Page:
So when Melton decided last month to launch an exploratory committee around a potential bid for governor, he asked State Superintendent Jennifer McCormick, a Republican, to join him on a statewide listening tour to explore Indiana education policy. Their bipartisan collaboration drew curiosity and, among Indiana GOP leaders, criticism. Some of her critics say McCormick is vying to become Melton’s running mate.


Angie Sullivan: The Great Charter Scam in Nevada

From Diane Ravitch
Angie Sullivan teaches children in a Title 1 elementary school in Las Vegas. Many of her children are poor and don’t speak English. Her school is underfunded. Angie frequently sends blast emails to every legislator in the state, as well as journalists. She refuses to allow them to ignore her students, while they cater to the whims of billionaire casino owners, like the chair of the state board of education.


Mitchell Robinson: Tax Credits Are a Zombie Idea

From Diane Ravitch
Mitchell Robinson of Michigan State explains why “tax credit scholarships” are a zombie idea. They are consistently rejected by voters, they fail to educate students, yet they never die.


Monday, July 8, 2019

In Case You Missed It – July 8, 2019

Here are links to last week's articles receiving the most attention in NEIFPE's social media. Keep up with what's going on, what's being discussed, and what's happening with public education.

Be sure to enter your email address in the Follow Us By Email box in the right-hand column to be informed when our blog posts are published.


Jennifer McCormick: Proud to work in bipartisan manner instead of partisan posturing

The last elected State Superintendent of Public Instructions is traveling around the state pushing for bipartisanship in education policy!

From the Muncie Star Press
...This bi-partisan approach positions Indiana to become a national leader in opposition to an unflattering hyperpartisan environment. The Hoosier Community Conversations model is a purposeful and positive collaboration in the spirit of student success. Sen. Melton understands our state’s educational landscape and the inefficient, expensive governance structure. Thus, he is eager to build on successes and find solutions to the concerns of Hoosiers. He appreciates the Indiana Department of Education’s aggressive strategic plan, which explains much of the State’s impressive results and national attention. Yet, Senator Melton is also aware of the challenges our students, educators, schools, and employers continue to face...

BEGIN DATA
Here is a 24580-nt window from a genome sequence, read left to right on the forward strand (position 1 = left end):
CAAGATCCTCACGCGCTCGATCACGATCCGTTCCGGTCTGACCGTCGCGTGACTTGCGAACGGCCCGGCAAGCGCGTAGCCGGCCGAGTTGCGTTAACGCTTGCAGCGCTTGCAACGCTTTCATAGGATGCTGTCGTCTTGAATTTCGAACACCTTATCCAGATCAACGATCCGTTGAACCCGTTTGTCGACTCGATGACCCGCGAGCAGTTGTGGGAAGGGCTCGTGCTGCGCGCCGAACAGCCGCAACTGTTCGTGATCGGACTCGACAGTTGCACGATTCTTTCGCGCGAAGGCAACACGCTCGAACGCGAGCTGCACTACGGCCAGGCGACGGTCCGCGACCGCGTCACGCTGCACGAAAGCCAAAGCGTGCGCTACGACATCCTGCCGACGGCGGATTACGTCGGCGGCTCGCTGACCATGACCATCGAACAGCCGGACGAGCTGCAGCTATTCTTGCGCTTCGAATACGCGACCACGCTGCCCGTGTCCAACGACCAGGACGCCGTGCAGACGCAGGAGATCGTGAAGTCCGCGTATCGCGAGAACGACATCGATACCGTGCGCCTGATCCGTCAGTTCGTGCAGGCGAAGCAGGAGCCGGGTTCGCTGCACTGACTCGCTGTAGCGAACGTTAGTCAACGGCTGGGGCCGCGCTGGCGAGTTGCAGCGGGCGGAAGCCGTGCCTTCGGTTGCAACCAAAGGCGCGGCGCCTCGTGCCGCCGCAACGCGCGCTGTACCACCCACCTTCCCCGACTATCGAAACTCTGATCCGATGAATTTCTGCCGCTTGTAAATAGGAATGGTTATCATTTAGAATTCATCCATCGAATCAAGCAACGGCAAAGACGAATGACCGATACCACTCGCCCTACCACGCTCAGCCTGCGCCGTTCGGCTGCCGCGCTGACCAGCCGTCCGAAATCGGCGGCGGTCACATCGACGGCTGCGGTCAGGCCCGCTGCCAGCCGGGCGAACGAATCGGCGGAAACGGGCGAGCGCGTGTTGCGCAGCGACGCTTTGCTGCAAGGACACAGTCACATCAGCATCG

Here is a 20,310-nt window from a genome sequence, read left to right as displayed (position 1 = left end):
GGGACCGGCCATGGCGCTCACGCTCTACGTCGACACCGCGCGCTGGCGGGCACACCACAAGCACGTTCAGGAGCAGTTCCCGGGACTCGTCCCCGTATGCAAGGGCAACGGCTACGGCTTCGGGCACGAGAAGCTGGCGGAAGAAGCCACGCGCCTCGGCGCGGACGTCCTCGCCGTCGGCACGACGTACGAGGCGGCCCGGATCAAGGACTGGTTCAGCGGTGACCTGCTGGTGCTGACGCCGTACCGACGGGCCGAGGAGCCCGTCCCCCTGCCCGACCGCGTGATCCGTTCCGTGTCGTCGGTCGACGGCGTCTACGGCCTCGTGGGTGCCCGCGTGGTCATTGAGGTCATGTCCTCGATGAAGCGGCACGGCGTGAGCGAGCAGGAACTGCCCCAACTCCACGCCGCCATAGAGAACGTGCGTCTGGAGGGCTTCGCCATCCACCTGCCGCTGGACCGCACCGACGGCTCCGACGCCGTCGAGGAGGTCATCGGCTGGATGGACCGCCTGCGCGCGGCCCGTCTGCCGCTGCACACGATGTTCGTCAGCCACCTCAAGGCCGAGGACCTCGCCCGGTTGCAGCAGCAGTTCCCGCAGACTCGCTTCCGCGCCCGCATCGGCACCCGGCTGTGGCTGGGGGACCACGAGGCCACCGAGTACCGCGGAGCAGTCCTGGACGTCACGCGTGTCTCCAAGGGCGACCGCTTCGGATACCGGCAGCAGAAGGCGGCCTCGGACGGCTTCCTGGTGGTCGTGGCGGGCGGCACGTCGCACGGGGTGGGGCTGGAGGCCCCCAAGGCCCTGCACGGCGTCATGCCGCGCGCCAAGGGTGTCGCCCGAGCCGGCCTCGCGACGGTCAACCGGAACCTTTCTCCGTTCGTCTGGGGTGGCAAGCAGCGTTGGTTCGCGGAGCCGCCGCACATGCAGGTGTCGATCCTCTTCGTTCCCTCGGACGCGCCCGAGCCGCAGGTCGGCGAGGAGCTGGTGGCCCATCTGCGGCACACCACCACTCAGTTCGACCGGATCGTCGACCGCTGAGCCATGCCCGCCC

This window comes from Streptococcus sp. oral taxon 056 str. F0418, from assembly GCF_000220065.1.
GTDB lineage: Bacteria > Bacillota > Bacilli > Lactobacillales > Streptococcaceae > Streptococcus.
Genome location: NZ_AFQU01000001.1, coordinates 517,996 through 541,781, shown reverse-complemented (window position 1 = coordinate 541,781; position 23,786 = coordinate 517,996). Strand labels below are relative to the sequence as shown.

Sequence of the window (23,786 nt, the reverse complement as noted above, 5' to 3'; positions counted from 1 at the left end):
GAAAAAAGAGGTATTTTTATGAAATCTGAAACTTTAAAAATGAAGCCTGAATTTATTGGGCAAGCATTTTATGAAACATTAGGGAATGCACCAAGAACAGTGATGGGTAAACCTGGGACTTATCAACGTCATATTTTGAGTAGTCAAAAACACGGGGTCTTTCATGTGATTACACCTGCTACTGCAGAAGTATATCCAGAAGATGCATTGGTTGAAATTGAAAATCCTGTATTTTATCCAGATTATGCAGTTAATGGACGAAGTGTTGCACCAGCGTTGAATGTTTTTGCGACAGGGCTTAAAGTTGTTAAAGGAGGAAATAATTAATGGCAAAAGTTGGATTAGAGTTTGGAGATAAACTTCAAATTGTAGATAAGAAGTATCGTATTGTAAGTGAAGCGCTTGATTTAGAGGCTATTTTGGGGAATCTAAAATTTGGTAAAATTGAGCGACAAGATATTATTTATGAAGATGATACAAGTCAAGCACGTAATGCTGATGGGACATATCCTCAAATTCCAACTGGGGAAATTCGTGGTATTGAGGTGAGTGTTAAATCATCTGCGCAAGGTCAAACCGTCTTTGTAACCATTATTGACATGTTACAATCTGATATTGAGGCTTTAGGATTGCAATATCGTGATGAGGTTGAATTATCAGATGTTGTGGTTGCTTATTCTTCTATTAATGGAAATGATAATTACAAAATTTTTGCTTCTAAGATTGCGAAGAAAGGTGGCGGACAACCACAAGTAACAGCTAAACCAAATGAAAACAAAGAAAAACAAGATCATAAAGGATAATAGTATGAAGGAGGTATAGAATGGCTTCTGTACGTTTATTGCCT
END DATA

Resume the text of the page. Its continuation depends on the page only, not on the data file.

All schools using public dollars need to account for their spending.

Letter: Lack of voucher school accountability appalling

From the Fort Wayne Journal Gazette Letters
How can anyone justify the compensation of the founder of the failed Horizon Christian Academy, comprising 300 students, making more than the superintendent of FWCS, the largest school system in Indiana with 30,000?

This same co-founder is being allowed to open a new, faith-based school using the voucher program ... how ludicrous! What a travesty that we put profit above the real needs of children.


Catch up: Four takeaways from the Democratic presidential forum on education

Only three of the eleven Secretaries of Education have had any K-12 experience. It would be nice to have a career teacher in the position of Secretary of Education instead of political donors or cronies.

From Chalkbeat
...political winds have shifted in the union’s direction, with teachers’ strikes across the country drawing wide support and many Democratic voters and leaders souring on charter schools, most of which are not unionized. At the NEA’s Strong Public Schools 2020 forum, candidates vying for the endorsement of the powerful union took questions from NEA President Lily Eskelsen García. And while the candidates agreed on a lot, there were a few standout moments.